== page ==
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The U.S. Department of Justice has a proposed settlement between the largest multiple listing service in New England and homeseller plaintiffs in its crosshairs, suggesting the commission rule changes in the deal may not go far enough.
On Friday, attorneys for the DOJ’s Antitrust Division asked Judge Patti Saris of the U.S. District Court in Massachusetts to extend by two months the upcoming deadlines for reviewing the agreement between the plaintiffs and broker-owned multiple listing service MLS Property Information Network (MLS PIN).
As part of the deal, MLS PIN agreed to overhaul its commission policies, pay $3 million, and “cooperate” in the litigation against the remaining defendants named in the suit: Real estate franchisors Anywhere (formerly Realogy), RE/MAX, Keller Williams and HomeServices of America.
“The United States has significant concerns with the planned rule changes under the Proposed Settlement,” the DOJ’s Sept. 28 filing reads.
“Evidence from other multiple listing services suggests that merely tweaking a buyer-broker commission rule to allow zero-percent commissions does little to ‘unfetter a market from anti-competitive conduct…’”
The case, known as Nosalek after its lead homeseller plaintiff (previously Bauman), was filed in Dec. 2020. Like federal commission suits Moehrl and Sitzer/Burnett, it seeks class-action status and alleges that the sharing of commissions between listing and buyer brokers inflates seller costs and is a conspiracy in restraint of trade, a violation of the Sherman Antitrust Act.
However, Nosalek differs in one important respect from the other suits: The National Association of Realtors is not named as a defendant, although MLS PIN is. The MLS, which has a full-time staff of 60 employees, boasts approximately 46,000 subscribers in six New England states and New York.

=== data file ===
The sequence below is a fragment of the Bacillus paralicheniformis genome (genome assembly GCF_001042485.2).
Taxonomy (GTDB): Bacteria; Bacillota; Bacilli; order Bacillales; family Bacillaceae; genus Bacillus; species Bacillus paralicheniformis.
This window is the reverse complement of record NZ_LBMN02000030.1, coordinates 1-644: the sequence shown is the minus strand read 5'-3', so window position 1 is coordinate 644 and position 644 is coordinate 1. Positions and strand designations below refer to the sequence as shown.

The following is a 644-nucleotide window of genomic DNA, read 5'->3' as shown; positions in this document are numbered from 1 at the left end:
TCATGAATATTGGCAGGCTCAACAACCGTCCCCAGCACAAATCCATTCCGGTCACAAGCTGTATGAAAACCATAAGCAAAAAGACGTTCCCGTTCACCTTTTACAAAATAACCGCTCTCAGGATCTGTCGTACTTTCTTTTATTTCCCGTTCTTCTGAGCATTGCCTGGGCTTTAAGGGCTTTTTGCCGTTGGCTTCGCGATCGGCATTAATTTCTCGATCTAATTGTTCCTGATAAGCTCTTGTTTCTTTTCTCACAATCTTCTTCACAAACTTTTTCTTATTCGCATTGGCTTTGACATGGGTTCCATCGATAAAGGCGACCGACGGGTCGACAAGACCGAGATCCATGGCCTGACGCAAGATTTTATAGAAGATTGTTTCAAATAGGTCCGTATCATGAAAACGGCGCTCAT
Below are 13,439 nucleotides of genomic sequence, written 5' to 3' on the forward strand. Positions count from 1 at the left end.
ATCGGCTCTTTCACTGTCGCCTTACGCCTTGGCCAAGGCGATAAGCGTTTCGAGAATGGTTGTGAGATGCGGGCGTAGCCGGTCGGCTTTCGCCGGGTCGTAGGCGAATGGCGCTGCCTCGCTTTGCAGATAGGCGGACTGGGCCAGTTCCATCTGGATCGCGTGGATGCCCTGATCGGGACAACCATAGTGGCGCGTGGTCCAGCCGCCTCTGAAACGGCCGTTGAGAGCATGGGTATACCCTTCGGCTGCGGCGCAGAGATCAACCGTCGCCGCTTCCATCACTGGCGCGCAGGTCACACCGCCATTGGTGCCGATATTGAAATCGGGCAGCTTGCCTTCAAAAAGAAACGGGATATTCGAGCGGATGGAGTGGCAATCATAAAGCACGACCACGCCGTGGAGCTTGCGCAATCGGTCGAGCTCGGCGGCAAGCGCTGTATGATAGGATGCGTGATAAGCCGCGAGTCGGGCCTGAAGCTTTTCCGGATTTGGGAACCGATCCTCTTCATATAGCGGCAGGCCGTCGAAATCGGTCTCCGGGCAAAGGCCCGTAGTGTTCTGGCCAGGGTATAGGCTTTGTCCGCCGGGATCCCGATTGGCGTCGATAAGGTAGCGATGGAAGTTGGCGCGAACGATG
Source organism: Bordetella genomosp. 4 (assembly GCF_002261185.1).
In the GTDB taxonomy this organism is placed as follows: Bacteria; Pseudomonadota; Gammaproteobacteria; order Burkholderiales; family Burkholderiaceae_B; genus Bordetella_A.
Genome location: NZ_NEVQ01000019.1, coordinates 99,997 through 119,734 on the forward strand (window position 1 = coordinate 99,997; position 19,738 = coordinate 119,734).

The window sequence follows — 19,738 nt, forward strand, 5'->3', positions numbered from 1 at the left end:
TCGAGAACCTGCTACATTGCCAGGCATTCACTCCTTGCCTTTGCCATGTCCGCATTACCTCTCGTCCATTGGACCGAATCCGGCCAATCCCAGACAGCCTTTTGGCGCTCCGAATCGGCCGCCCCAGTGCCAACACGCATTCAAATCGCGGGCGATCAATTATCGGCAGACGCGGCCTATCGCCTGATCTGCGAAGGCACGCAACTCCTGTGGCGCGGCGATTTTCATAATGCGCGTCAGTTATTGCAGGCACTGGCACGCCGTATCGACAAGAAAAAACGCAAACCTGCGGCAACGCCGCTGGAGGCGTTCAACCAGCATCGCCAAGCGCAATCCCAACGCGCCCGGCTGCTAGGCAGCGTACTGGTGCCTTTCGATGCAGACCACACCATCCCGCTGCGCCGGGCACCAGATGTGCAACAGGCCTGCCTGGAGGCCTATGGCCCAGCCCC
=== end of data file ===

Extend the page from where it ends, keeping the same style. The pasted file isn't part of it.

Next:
The settlement class is made up of sellers who paid, or on whose behalf sellers’ brokers paid, buyer broker commissions starting Dec. 17, 2016, in connection with the sale of residential real estate listed on Pinergy, MLS PIN’s multiple listing service system.
If the court ultimately approves the settlement as-is, MLS PIN will remove a requirement that homesellers must offer compensation to buyer brokers; will require listing brokers to notify sellers that they’re not required to offer compensation to buyer brokers and that they can decline if a buyer broker requests compensation; and will clarify that if the seller makes an offer to a buyer broker and the buyer makes a counteroffer, “then any commission to be paid is negotiated among the seller, the buyer, the seller broker, and the buyer broker,” according to the notices set to be provided to settlement class members.
But rather than open up competition, the DOJ’s attorneys wrote, “Rules such as those presented may merely perpetuate an antitrust violation through slightly modified means: MLS PIN’s proposed rule changes still establish an elaborate protocol (under penalty of sanction) regulating buyer-broker commissions, including requiring the listing broker to initially set the ‘total amount of compensation offered’ (including the number zero) in the listing.
“Thus, MLS PIN would continue to organize and facilitate brokers’ blanket, unilateral offers of compensation to buyer brokers.”
The antitrust enforcer noted that broker-owned Northwest MLS had implemented similar changes making the offering of compensation to buyer brokers optional, but that virtually all sellers continue to offer it and almost all at a commission rate above 2 percent.
The DOJ pointed to an order from the judge in the Sitzer/Burnett case finding that “Plaintiffs have also produced evidence that … [the buyer-broker commission rule] creates a system that rewards all Buyer-Brokers similarly, despite their skill as a broker or the amount of effort expended in procuring the Buyer.”
The agency asked Saris to extend deadlines for review of the settlement by two months — moving the date that the parties must start notifying settlement class members about the deal from Oct. 17 to Dec. 15, for instance — so that the Antitrust Division could “assess the competitive impact of the Proposed Settlement.”